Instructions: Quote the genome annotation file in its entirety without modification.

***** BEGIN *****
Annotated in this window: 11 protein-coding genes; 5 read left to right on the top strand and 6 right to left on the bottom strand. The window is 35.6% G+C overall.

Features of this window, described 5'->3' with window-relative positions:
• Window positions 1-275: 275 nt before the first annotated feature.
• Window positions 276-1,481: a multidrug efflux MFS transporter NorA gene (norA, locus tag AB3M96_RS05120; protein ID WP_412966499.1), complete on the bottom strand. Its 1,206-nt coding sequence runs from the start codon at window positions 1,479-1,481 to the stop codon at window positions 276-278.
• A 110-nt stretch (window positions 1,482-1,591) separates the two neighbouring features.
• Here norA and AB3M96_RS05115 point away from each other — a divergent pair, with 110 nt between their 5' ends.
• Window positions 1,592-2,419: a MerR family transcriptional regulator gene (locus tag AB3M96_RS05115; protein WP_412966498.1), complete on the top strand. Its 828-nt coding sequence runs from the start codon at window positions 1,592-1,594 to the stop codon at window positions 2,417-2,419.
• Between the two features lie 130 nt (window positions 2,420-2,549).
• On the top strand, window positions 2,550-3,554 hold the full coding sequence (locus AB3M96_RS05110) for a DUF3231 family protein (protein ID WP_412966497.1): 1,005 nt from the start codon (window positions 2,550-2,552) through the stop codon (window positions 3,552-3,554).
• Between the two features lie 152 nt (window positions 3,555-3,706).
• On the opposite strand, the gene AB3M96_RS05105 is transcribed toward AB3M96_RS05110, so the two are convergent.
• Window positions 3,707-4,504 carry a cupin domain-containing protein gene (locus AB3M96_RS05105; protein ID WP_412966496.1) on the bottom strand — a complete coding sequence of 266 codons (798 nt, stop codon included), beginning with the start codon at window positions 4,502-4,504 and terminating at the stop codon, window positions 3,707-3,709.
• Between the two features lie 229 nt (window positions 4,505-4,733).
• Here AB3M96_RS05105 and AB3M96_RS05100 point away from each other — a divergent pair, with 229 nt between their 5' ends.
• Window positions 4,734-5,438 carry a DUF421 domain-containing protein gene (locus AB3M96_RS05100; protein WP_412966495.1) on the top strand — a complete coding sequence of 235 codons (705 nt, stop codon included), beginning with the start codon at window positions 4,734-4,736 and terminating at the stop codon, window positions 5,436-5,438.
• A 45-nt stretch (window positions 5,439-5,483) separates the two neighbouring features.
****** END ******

Annotated in this window: 11 protein-coding genes; 5 read left to right on the top strand and 6 right to left on the bottom strand. The window is 35.6% G+C overall.

Features of this window, described 5'->3' with window-relative positions:
• Window positions 1-275: 275 nt before the first annotated feature.
• Window positions 276-1,481: a multidrug efflux MFS transporter NorA gene (norA, locus tag AB3M96_RS05120; protein ID WP_412966499.1), complete on the bottom strand. Its 1,206-nt coding sequence runs from the start codon at window positions 1,479-1,481 to the stop codon at window positions 276-278.
• A 110-nt stretch (window positions 1,482-1,591) separates the two neighbouring features.
• Here norA and AB3M96_RS05115 point away from each other — a divergent pair, with 110 nt between their 5' ends.
• Window positions 1,592-2,419: a MerR family transcriptional regulator gene (locus tag AB3M96_RS05115; protein WP_412966498.1), complete on the top strand. Its 828-nt coding sequence runs from the start codon at window positions 1,592-1,594 to the stop codon at window positions 2,417-2,419.
• Between the two features lie 130 nt (window positions 2,420-2,549).
• On the top strand, window positions 2,550-3,554 hold the full coding sequence (locus AB3M96_RS05110) for a DUF3231 family protein (protein ID WP_412966497.1): 1,005 nt from the start codon (window positions 2,550-2,552) through the stop codon (window positions 3,552-3,554).
• Between the two features lie 152 nt (window positions 3,555-3,706).
• On the opposite strand, the gene AB3M96_RS05105 is transcribed toward AB3M96_RS05110, so the two are convergent.
• Window positions 3,707-4,504 carry a cupin domain-containing protein gene (locus AB3M96_RS05105; protein ID WP_412966496.1) on the bottom strand — a complete coding sequence of 266 codons (798 nt, stop codon included), beginning with the start codon at window positions 4,502-4,504 and terminating at the stop codon, window positions 3,707-3,709.
• Between the two features lie 229 nt (window positions 4,505-4,733).
• Here AB3M96_RS05105 and AB3M96_RS05100 point away from each other — a divergent pair, with 229 nt between their 5' ends.
• Window positions 4,734-5,438 carry a DUF421 domain-containing protein gene (locus AB3M96_RS05100; protein WP_412966495.1) on the top strand — a complete coding sequence of 235 codons (705 nt, stop codon included), beginning with the start codon at window positions 4,734-4,736 and terminating at the stop codon, window positions 5,436-5,438.
• A 45-nt stretch (window positions 5,439-5,483) separates the two neighbouring features.